How can cloud computing improve productivity?
Productivity in the workplace is a very delicate topic for which there are several schools of thought. Some people tend to think that only intrusive micro-management is the only way to boost productivity while others might be more inclined to take a more delicate approach by offering incentives.
Regardless of the exact approach you or your company takes to stimulate productivity, you must not forget about the role that technology can play in assisting daily operations. For instance, it could be said that an organization’s IT assets and resources play an integral role in either aiding or inhibiting productivity. This is largely because it is through IT that all inter-office communications, file sharing, information logging, data storage, and collaborative efforts are generally organized. Since cloud computing is more or less replacing / modifying traditional IT and incorporates emerging technologies, it might be a good idea to explore the ways in which it can help to boost general productivity.
There are essentially three ways that cloud computing (or any type of IT for that matter) can impact productivity.
- Utilizing known and emerging technologies
- Encouraging employee growth
- Improving communications
What makes cloud computing a more ideal candidate (as opposed to traditional IT) for addressing these three areas of concern is actually the technology that’s driving it. For example, Cloud computing can make use of virtually any type of application or software; an app can be packaged along with other programs and processes and then easily duplicated and copied.
In a traditional IT setup, a packaged set of processes is not so easily transferred among individual users, not only does this slow down the individual(s) performing work, it creates more redundant-style labor for IT as well. In other words, through cloud computing you can more easily create your own software-based solutions and deploy them instantly to as many users as needed. Likewise, there are a dizzying number of individual cloud-based services (email, online storage, and online file transfer) which can be leveraged nearly instantly to provide employees with on-the-spot solutions, thereby eliminating searching and downtime.
Also, by granting personnel access to a library of specific software products and solutions, you are giving them a deeper sense of responsibility and creative leeway to do their work. Protocols are great and often extremely necessary to facilitate any type of organized work, but it’s often impossible or unwieldy to provide your employees with an “A to B” goal and then limit their options for completing the task.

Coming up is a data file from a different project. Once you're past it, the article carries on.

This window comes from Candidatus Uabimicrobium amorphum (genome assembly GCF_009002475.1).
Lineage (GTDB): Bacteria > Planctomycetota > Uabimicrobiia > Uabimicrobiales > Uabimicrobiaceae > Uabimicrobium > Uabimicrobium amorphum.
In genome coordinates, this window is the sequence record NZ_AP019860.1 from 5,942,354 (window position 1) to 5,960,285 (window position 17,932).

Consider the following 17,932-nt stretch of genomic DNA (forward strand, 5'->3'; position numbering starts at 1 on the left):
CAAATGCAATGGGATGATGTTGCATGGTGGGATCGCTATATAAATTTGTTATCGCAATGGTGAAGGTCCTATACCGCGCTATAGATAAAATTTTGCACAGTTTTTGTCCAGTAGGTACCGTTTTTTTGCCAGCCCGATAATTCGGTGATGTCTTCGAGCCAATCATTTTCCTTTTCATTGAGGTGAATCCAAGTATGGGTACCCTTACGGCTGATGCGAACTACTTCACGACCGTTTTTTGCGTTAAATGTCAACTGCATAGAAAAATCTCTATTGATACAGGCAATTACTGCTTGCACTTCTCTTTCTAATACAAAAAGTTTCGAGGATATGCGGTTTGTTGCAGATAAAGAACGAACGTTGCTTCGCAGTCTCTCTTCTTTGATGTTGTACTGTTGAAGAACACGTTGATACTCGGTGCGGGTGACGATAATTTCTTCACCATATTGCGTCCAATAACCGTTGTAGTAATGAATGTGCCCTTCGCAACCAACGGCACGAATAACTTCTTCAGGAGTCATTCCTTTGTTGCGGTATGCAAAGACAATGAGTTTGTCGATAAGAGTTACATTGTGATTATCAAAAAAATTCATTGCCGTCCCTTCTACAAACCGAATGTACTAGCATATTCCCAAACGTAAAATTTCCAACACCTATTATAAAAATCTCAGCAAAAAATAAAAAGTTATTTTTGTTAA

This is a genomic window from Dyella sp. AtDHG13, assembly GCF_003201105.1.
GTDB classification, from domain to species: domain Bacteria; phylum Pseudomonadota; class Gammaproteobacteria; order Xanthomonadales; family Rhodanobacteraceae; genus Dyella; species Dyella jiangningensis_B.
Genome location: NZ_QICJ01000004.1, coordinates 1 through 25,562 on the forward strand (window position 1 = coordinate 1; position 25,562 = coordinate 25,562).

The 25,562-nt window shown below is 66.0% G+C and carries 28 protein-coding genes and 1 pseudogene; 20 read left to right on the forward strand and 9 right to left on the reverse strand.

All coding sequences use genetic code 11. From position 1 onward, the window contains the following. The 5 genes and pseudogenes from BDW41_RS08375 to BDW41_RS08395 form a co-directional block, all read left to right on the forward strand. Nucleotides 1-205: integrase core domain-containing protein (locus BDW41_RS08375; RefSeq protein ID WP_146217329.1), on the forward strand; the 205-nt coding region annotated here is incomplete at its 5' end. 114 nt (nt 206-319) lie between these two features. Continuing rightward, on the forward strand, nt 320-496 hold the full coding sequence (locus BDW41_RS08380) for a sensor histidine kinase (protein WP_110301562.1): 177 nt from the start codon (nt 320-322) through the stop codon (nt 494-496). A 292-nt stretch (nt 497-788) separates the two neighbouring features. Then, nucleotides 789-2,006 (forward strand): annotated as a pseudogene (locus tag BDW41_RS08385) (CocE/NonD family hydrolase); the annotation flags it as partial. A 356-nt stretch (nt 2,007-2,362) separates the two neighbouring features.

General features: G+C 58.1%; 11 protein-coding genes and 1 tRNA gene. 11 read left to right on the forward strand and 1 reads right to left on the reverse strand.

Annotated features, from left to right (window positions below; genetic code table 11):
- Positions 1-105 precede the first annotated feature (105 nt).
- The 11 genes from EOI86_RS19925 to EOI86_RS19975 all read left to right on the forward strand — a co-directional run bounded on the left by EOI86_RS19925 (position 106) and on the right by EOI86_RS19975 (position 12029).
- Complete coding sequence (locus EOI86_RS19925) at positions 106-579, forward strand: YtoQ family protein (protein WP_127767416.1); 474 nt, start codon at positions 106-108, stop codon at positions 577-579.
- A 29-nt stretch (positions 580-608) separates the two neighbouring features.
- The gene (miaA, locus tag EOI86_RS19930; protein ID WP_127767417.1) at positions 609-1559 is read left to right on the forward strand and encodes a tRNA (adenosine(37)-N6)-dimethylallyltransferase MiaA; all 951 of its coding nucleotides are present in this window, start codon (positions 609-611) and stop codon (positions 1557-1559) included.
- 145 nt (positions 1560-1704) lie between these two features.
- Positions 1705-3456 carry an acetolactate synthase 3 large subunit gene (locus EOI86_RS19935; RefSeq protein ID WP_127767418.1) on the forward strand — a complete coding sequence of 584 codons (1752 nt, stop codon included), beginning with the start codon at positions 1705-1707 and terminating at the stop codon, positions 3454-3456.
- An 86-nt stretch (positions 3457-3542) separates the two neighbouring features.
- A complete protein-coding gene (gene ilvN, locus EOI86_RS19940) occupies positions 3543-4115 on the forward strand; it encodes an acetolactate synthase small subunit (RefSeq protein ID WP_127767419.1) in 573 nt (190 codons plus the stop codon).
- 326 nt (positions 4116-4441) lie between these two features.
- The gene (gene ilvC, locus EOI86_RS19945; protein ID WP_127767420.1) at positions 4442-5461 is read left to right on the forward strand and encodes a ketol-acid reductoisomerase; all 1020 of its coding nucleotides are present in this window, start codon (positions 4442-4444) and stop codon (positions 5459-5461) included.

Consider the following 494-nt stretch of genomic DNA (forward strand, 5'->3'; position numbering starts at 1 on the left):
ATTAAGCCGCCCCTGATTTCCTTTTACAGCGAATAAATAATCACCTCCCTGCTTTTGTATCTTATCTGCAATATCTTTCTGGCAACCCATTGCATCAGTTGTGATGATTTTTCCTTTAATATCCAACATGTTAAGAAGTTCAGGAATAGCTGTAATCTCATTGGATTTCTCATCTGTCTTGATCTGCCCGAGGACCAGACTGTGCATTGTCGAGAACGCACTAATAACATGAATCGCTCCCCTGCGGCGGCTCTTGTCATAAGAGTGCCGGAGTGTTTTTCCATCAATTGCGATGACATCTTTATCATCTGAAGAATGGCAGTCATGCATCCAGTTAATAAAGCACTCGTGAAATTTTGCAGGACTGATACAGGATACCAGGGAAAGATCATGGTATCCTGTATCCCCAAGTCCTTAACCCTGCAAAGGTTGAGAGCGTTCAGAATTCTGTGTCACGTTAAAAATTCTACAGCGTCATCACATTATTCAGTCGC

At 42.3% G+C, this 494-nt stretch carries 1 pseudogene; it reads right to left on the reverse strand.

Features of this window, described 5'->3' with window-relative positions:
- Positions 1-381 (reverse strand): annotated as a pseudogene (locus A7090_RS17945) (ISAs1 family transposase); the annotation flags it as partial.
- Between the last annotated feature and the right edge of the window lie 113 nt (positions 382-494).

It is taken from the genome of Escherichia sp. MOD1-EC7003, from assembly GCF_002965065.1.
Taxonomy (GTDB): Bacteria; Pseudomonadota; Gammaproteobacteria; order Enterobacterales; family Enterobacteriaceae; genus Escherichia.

Quite simply, through cloud computing, a number of different pathways to completion of any particular task might open up. This freedom of choice creates and fosters a greater sense of desire from employees because they are given the opportunity to creatively address whatever work they are doing. Another fringe benefit of this is that more creative (or brilliant) solutions can be devised. As the old saying goes, “two heads are better than one”. If you have all of your employees actively searching for quicker, more efficient solutions to ongoing problems / work / duties (as opposed to simply following orders), you’re going to end up with increased productivity.
In terms of improving communications, cloud computing cannot be matched by traditional IT. In the same way that web tools, apps, and communication interfaces can improve connectivity, so too can cloud computing. Additionally, any type of web service, app, or software can be repacked or deployed on a cloud. This means that you can have a much cleaner interface for users with a greater number of individual points of communication. For instance, through cloud computing it would be possible for an organization to establish an in-house video messaging / conferencing service which might greatly improve inter-departmental communications and relations.
However, the use of cloud computing technologies will require the effort and understanding of your IT department personnel. If your business has yet to begin exploring this facet of IT preparedness you should know that now is a great time to do so. Currently, you can have an entire IT department certified or trained in one or multiple cloud computing disciplines at group discount rates. Moreover, since cloud computing certification can be delivered via the internet (e-learning), your IT employees will be able to engage in mobile learning.
To simply say that cloud computing can increase productivity in the workplace is a bit of an understatement. The truth is, cloud computing can effectively redesign the way your business approaches and accomplishes the work it performs on a daily basis. In this way, cloud computing is less a means to improving productivity and more of a comprehensive infrastructure which allows for the increased streamlining of inter-office activities.